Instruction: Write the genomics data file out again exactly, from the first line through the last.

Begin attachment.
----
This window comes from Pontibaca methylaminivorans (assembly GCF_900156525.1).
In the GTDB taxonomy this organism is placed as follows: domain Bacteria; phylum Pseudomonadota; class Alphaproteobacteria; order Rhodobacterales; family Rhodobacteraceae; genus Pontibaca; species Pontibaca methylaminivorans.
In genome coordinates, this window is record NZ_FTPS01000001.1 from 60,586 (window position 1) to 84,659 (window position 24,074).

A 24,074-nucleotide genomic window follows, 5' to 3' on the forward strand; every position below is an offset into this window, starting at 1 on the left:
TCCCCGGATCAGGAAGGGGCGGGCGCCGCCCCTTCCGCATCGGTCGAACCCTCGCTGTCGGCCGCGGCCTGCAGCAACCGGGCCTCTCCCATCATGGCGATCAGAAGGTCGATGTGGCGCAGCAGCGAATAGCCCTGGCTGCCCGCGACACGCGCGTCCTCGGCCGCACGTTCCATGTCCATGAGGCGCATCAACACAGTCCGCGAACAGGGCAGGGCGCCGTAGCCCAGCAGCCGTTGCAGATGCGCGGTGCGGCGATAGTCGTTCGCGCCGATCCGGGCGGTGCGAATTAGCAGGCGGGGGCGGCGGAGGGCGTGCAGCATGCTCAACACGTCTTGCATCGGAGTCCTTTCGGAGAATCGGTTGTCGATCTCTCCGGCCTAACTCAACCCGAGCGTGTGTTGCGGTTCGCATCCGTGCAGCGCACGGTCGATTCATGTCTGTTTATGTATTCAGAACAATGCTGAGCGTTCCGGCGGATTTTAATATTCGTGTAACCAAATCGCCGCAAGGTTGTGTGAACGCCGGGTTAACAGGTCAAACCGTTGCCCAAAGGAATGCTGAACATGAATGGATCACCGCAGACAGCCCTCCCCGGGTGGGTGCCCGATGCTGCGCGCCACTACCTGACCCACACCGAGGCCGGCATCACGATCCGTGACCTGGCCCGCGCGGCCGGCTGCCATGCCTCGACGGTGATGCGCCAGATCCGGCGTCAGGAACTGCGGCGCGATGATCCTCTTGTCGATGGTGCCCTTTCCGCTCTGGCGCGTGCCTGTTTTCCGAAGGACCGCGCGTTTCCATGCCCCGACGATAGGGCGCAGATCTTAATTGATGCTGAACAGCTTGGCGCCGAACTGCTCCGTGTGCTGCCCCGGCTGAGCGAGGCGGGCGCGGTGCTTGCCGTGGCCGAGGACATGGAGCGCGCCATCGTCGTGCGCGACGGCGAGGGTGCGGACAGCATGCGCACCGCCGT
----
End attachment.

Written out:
This window comes from Pontibaca methylaminivorans (assembly GCF_900156525.1).
In the GTDB taxonomy this organism is placed as follows: domain Bacteria; phylum Pseudomonadota; class Alphaproteobacteria; order Rhodobacterales; family Rhodobacteraceae; genus Pontibaca; species Pontibaca methylaminivorans.
In genome coordinates, this window is record NZ_FTPS01000001.1 from 60,586 (window position 1) to 84,659 (window position 24,074).

A 24,074-nucleotide genomic window follows, 5' to 3' on the forward strand; every position below is an offset into this window, starting at 1 on the left:
TCCCCGGATCAGGAAGGGGCGGGCGCCGCCCCTTCCGCATCGGTCGAACCCTCGCTGTCGGCCGCGGCCTGCAGCAACCGGGCCTCTCCCATCATGGCGATCAGAAGGTCGATGTGGCGCAGCAGCGAATAGCCCTGGCTGCCCGCGACACGCGCGTCCTCGGCCGCACGTTCCATGTCCATGAGGCGCATCAACACAGTCCGCGAACAGGGCAGGGCGCCGTAGCCCAGCAGCCGTTGCAGATGCGCGGTGCGGCGATAGTCGTTCGCGCCGATCCGGGCGGTGCGAATTAGCAGGCGGGGGCGGCGGAGGGCGTGCAGCATGCTCAACACGTCTTGCATCGGAGTCCTTTCGGAGAATCGGTTGTCGATCTCTCCGGCCTAACTCAACCCGAGCGTGTGTTGCGGTTCGCATCCGTGCAGCGCACGGTCGATTCATGTCTGTTTATGTATTCAGAACAATGCTGAGCGTTCCGGCGGATTTTAATATTCGTGTAACCAAATCGCCGCAAGGTTGTGTGAACGCCGGGTTAACAGGTCAAACCGTTGCCCAAAGGAATGCTGAACATGAATGGATCACCGCAGACAGCCCTCCCCGGGTGGGTGCCCGATGCTGCGCGCCACTACCTGACCCACACCGAGGCCGGCATCACGATCCGTGACCTGGCCCGCGCGGCCGGCTGCCATGCCTCGACGGTGATGCGCCAGATCCGGCGTCAGGAACTGCGGCGCGATGATCCTCTTGTCGATGGTGCCCTTTCCGCTCTGGCGCGTGCCTGTTTTCCGAAGGACCGCGCGTTTCCATGCCCCGACGATAGGGCGCAGATCTTAATTGATGCTGAACAGCTTGGCGCCGAACTGCTCCGTGTGCTGCCCCGGCTGAGCGAGGCGGGCGCGGTGCTTGCCGTGGCCGAGGACATGGAGCGCGCCATCGTCGTGCGCGACGGCGAGGGTGCGGACAGCATGCGCACCGCCGT